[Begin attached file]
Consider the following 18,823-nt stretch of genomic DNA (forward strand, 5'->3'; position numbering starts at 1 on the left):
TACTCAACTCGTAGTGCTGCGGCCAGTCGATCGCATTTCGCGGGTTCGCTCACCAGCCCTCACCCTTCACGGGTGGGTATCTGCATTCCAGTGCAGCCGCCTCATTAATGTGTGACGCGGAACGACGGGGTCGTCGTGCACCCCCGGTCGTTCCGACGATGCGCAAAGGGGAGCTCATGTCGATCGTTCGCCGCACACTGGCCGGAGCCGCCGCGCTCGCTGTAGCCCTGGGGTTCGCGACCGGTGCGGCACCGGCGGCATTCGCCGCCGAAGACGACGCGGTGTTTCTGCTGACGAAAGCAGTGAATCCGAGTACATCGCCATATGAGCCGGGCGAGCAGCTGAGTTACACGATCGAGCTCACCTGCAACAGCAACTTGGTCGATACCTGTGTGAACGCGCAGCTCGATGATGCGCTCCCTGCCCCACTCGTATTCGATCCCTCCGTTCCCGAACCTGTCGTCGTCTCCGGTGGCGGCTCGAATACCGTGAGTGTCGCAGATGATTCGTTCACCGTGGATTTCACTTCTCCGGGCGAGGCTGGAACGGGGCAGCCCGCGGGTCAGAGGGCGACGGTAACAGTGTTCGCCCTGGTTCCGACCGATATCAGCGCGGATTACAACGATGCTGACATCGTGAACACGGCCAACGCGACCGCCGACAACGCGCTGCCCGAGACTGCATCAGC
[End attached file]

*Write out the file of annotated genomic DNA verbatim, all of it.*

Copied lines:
Consider the following 18,823-nt stretch of genomic DNA (forward strand, 5'->3'; position numbering starts at 1 on the left):
TACTCAACTCGTAGTGCTGCGGCCAGTCGATCGCATTTCGCGGGTTCGCTCACCAGCCCTCACCCTTCACGGGTGGGTATCTGCATTCCAGTGCAGCCGCCTCATTAATGTGTGACGCGGAACGACGGGGTCGTCGTGCACCCCCGGTCGTTCCGACGATGCGCAAAGGGGAGCTCATGTCGATCGTTCGCCGCACACTGGCCGGAGCCGCCGCGCTCGCTGTAGCCCTGGGGTTCGCGACCGGTGCGGCACCGGCGGCATTCGCCGCCGAAGACGACGCGGTGTTTCTGCTGACGAAAGCAGTGAATCCGAGTACATCGCCATATGAGCCGGGCGAGCAGCTGAGTTACACGATCGAGCTCACCTGCAACAGCAACTTGGTCGATACCTGTGTGAACGCGCAGCTCGATGATGCGCTCCCTGCCCCACTCGTATTCGATCCCTCCGTTCCCGAACCTGTCGTCGTCTCCGGTGGCGGCTCGAATACCGTGAGTGTCGCAGATGATTCGTTCACCGTGGATTTCACTTCTCCGGGCGAGGCTGGAACGGGGCAGCCCGCGGGTCAGAGGGCGACGGTAACAGTGTTCGCCCTGGTTCCGACCGATATCAGCGCGGATTACAACGATGCTGACATCGTGAACACGGCCAACGCGACCGCCGACAACGCGCTGCCCGAGACTGCATCAGC